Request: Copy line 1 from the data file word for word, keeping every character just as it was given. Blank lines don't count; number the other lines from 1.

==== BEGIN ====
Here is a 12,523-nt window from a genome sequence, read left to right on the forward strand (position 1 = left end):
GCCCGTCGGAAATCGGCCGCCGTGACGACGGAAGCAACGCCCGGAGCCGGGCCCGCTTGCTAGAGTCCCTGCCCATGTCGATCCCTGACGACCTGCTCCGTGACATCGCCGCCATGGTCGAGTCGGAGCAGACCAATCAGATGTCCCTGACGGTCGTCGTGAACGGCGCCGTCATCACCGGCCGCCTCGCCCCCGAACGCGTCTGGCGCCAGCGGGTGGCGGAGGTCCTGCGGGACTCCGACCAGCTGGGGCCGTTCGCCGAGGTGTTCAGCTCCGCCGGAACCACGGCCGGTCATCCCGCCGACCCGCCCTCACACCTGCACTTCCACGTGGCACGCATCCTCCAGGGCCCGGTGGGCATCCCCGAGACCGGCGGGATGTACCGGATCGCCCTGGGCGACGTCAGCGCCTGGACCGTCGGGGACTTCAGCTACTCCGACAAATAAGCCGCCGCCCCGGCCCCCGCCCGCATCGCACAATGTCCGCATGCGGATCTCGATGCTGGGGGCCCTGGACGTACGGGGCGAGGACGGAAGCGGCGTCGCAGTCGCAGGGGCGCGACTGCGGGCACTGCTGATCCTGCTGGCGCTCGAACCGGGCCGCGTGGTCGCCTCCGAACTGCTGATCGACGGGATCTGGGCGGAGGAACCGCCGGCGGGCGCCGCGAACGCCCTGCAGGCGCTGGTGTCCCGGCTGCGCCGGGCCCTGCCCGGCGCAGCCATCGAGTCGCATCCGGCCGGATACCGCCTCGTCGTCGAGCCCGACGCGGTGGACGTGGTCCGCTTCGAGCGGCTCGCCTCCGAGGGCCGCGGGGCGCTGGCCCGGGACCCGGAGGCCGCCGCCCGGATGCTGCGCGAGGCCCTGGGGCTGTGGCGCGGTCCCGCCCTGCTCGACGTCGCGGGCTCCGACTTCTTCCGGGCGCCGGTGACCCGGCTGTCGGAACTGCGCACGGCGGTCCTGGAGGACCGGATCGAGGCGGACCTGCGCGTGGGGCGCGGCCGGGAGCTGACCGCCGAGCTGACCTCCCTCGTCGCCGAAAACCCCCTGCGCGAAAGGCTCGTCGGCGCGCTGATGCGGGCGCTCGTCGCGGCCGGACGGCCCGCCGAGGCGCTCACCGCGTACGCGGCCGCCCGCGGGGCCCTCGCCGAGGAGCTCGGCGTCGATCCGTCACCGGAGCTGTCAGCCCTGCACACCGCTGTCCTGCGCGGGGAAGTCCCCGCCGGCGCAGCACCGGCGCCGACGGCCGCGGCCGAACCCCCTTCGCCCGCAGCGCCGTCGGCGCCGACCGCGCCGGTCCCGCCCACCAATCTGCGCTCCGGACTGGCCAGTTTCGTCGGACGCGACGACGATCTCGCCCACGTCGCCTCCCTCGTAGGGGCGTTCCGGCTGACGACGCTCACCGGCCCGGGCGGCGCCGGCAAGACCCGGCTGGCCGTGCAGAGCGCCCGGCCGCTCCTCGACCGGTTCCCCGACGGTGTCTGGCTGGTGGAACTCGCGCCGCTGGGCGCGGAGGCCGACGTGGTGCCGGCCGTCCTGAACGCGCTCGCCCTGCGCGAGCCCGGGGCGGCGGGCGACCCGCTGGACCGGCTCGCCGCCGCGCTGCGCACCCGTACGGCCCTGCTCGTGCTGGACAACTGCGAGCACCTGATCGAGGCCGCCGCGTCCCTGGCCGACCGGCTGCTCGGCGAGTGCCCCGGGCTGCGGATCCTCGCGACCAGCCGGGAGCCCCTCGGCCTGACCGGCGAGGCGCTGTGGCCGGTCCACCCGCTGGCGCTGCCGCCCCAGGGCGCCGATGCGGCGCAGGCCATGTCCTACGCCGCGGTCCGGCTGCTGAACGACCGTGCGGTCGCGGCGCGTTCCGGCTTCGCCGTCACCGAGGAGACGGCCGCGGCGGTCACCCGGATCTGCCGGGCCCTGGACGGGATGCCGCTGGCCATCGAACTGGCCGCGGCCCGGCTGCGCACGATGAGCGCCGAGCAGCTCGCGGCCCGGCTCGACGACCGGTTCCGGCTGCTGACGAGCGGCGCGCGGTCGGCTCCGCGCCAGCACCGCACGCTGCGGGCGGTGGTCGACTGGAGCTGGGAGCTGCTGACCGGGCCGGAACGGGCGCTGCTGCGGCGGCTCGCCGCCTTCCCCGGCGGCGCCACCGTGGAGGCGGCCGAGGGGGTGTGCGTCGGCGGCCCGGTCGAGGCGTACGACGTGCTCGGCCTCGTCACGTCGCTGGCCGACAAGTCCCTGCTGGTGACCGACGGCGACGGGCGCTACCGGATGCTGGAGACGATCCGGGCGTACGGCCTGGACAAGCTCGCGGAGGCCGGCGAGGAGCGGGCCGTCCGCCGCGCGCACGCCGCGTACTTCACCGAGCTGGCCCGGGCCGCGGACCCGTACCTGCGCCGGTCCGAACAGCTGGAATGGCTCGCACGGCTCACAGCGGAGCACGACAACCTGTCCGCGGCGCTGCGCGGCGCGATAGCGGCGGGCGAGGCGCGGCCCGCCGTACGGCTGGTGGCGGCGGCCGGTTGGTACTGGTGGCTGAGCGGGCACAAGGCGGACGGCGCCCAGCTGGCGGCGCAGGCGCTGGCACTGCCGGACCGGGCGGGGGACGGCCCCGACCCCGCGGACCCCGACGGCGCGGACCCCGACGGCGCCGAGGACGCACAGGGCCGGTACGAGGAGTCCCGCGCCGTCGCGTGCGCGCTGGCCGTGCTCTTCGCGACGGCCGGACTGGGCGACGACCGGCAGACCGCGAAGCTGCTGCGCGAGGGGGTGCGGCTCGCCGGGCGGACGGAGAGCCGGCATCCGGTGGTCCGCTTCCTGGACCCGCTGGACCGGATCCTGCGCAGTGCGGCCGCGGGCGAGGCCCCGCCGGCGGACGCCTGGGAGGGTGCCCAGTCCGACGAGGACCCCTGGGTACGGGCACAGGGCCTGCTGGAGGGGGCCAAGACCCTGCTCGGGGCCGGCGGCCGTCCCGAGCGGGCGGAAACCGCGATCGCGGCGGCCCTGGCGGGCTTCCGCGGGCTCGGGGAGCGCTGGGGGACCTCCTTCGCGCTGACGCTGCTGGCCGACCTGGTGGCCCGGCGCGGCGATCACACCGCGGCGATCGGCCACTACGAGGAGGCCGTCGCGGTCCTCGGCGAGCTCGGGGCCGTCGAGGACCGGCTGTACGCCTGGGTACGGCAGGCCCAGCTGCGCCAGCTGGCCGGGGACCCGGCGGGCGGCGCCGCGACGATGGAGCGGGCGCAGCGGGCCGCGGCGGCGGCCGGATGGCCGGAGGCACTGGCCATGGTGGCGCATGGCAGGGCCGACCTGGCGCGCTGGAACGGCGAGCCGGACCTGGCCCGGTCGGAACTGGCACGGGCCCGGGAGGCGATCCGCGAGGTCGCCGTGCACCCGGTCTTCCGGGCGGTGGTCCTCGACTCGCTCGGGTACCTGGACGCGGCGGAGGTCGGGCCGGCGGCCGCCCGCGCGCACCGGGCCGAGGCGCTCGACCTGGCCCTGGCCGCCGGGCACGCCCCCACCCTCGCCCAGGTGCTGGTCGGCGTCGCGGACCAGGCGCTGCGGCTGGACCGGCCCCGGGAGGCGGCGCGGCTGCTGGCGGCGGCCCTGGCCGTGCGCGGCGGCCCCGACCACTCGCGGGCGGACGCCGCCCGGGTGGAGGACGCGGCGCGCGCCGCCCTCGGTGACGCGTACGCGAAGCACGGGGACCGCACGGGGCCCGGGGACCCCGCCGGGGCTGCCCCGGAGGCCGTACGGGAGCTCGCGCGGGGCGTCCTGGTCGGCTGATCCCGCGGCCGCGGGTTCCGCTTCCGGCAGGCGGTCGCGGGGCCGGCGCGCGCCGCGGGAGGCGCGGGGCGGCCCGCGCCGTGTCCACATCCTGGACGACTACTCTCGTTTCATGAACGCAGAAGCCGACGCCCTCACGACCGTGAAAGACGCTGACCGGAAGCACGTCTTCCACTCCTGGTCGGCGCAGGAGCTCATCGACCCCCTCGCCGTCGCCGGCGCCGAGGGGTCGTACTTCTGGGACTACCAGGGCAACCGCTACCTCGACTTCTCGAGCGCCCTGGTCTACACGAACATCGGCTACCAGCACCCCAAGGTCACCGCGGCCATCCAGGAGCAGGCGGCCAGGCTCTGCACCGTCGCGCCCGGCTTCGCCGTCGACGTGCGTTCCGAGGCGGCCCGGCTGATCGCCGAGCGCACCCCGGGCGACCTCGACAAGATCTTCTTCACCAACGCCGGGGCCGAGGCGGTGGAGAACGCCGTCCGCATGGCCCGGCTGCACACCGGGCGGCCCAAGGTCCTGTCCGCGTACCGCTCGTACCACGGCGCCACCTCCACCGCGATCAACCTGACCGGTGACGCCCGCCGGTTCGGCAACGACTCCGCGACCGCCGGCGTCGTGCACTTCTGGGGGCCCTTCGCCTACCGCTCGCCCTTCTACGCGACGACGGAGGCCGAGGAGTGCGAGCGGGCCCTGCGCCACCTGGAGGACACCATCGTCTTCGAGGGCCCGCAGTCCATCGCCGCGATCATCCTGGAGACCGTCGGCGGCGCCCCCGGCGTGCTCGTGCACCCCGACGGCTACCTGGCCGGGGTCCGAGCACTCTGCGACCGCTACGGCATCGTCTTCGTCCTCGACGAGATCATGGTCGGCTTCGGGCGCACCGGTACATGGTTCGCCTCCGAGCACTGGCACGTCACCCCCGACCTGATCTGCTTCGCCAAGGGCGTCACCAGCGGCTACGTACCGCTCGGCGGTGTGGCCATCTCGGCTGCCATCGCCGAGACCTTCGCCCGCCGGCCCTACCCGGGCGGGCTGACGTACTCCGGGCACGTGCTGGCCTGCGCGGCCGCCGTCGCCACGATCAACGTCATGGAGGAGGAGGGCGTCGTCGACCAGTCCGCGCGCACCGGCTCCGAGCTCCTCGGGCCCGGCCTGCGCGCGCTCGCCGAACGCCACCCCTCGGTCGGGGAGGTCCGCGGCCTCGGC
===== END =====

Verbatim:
Here is a 12,523-nt window from a genome sequence, read left to right on the forward strand (position 1 = left end):